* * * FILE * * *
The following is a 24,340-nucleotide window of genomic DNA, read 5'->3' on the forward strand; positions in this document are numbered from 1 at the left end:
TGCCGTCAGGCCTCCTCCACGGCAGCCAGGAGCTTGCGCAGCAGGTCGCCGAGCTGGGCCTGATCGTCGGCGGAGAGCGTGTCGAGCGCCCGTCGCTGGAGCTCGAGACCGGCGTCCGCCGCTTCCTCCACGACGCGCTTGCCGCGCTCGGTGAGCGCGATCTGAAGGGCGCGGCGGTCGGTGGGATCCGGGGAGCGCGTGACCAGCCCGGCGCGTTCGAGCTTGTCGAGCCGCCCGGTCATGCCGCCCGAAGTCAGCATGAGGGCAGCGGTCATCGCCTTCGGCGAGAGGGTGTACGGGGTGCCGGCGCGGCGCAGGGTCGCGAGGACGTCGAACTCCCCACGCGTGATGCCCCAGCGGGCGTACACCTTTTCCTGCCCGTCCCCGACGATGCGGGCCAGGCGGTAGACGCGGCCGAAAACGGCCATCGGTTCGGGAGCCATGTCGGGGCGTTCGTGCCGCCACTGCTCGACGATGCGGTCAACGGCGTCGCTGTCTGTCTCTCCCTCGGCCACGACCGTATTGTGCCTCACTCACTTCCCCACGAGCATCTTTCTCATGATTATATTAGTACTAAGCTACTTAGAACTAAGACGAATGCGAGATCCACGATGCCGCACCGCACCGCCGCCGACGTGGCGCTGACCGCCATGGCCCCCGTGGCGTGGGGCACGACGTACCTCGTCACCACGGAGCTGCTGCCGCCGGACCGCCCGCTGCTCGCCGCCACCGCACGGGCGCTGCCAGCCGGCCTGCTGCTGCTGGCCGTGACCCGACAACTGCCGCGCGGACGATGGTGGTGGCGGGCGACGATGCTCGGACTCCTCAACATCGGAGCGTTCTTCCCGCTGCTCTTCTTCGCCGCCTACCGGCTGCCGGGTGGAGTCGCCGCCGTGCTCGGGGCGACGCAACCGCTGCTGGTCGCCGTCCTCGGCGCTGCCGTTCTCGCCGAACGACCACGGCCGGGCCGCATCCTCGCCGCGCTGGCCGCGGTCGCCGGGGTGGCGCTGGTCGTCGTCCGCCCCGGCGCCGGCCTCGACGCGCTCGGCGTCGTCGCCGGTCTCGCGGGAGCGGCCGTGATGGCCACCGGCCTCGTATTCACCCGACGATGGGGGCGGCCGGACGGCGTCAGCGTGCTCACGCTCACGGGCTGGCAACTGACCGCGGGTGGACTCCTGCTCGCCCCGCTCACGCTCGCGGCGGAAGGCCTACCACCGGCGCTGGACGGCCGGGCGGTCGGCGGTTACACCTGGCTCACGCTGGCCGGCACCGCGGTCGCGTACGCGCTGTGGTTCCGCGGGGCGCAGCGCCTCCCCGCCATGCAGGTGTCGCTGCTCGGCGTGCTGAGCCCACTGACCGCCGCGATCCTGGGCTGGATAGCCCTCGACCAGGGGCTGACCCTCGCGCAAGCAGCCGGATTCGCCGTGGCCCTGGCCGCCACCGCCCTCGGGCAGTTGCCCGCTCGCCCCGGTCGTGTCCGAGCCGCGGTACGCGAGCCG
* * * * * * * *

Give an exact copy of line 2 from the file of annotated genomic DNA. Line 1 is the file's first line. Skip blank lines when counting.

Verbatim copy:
TGCCGTCAGGCCTCCTCCACGGCAGCCAGGAGCTTGCGCAGCAGGTCGCCGAGCTGGGCCTGATCGTCGGCGGAGAGCGTGTCGAGCGCCCGTCGCTGGAGCTCGAGACCGGCGTCCGCCGCTTCCTCCACGACGCGCTTGCCGCGCTCGGTGAGCGCGATCTGAAGGGCGCGGCGGTCGGTGGGATCCGGGGAGCGCGTGACCAGCCCGGCGCGTTCGAGCTTGTCGAGCCGCCCGGTCATGCCGCCCGAAGTCAGCATGAGGGCAGCGGTCATCGCCTTCGGCGAGAGGGTGTACGGGGTGCCGGCGCGGCGCAGGGTCGCGAGGACGTCGAACTCCCCACGCGTGATGCCCCAGCGGGCGTACACCTTTTCCTGCCCGTCCCCGACGATGCGGGCCAGGCGGTAGACGCGGCCGAAAACGGCCATCGGTTCGGGAGCCATGTCGGGGCGTTCGTGCCGCCACTGCTCGACGATGCGGTCAACGGCGTCGCTGTCTGTCTCTCCCTCGGCCACGACCGTATTGTGCCTCACTCACTTCCCCACGAGCATCTTTCTCATGATTATATTAGTACTAAGCTACTTAGAACTAAGACGAATGCGAGATCCACGATGCCGCACCGCACCGCCGCCGACGTGGCGCTGACCGCCATGGCCCCCGTGGCGTGGGGCACGACGTACCTCGTCACCACGGAGCTGCTGCCGCCGGACCGCCCGCTGCTCGCCGCCACCGCACGGGCGCTGCCAGCCGGCCTGCTGCTGCTGGCCGTGACCCGACAACTGCCGCGCGGACGATGGTGGTGGCGGGCGACGATGCTCGGACTCCTCAACATCGGAGCGTTCTTCCCGCTGCTCTTCTTCGCCGCCTACCGGCTGCCGGGTGGAGTCGCCGCCGTGCTCGGGGCGACGCAACCGCTGCTGGTCGCCGTCCTCGGCGCTGCCGTTCTCGCCGAACGACCACGGCCGGGCCGCATCCTCGCCGCGCTGGCCGCGGTCGCCGGGGTGGCGCTGGTCGTCGTCCGCCCCGGCGCCGGCCTCGACGCGCTCGGCGTCGTCGCCGGTCTCGCGGGAGCGGCCGTGATGGCCACCGGCCTCGTATTCACCCGACGATGGGGGCGGCCGGACGGCGTCAGCGTGCTCACGCTCACGGGCTGGCAACTGACCGCGGGTGGACTCCTGCTCGCCCCGCTCACGCTCGCGGCGGAAGGCCTACCACCGGCGCTGGACGGCCGGGCGGTCGGCGGTTACACCTGGCTCACGCTGGCCGGCACCGCGGTCGCGTACGCGCTGTGGTTCCGCGGGGCGCAGCGCCTCCCCGCCATGCAGGTGTCGCTGCTCGGCGTGCTGAGCCCACTGACCGCCGCGATCCTGGGCTGGATAGCCCTCGACCAGGGGCTGACCCTCGCGCAAGCAGCCGGATTCGCCGTGGCCCTGGCCGCCACCGCCCTCGGGCAGTTGCCCGCTCGCCCCGGTCGTGTCCGAGCCGCGGTACGCGAGCCG